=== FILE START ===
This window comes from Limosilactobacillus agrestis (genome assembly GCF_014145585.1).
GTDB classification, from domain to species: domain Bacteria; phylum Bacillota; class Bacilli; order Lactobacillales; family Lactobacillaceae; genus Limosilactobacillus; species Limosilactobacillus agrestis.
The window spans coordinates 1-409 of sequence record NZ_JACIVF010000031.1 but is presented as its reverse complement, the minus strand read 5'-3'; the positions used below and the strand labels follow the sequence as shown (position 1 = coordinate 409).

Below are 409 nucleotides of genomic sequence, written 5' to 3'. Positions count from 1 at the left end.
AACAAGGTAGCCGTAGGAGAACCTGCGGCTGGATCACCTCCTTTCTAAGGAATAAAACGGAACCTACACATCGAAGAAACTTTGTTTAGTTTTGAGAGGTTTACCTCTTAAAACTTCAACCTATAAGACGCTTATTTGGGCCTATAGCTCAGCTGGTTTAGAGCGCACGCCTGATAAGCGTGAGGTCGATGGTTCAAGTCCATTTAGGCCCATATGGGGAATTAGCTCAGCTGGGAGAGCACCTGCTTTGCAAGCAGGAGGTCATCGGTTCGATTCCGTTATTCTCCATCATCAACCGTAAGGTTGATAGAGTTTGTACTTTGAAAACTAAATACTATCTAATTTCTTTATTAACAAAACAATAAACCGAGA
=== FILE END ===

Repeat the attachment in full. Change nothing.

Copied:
This window comes from Limosilactobacillus agrestis (genome assembly GCF_014145585.1).
GTDB classification, from domain to species: domain Bacteria; phylum Bacillota; class Bacilli; order Lactobacillales; family Lactobacillaceae; genus Limosilactobacillus; species Limosilactobacillus agrestis.
The window spans coordinates 1-409 of sequence record NZ_JACIVF010000031.1 but is presented as its reverse complement, the minus strand read 5'-3'; the positions used below and the strand labels follow the sequence as shown (position 1 = coordinate 409).

Below are 409 nucleotides of genomic sequence, written 5' to 3'. Positions count from 1 at the left end.
AACAAGGTAGCCGTAGGAGAACCTGCGGCTGGATCACCTCCTTTCTAAGGAATAAAACGGAACCTACACATCGAAGAAACTTTGTTTAGTTTTGAGAGGTTTACCTCTTAAAACTTCAACCTATAAGACGCTTATTTGGGCCTATAGCTCAGCTGGTTTAGAGCGCACGCCTGATAAGCGTGAGGTCGATGGTTCAAGTCCATTTAGGCCCATATGGGGAATTAGCTCAGCTGGGAGAGCACCTGCTTTGCAAGCAGGAGGTCATCGGTTCGATTCCGTTATTCTCCATCATCAACCGTAAGGTTGATAGAGTTTGTACTTTGAAAACTAAATACTATCTAATTTCTTTATTAACAAAACAATAAACCGAGA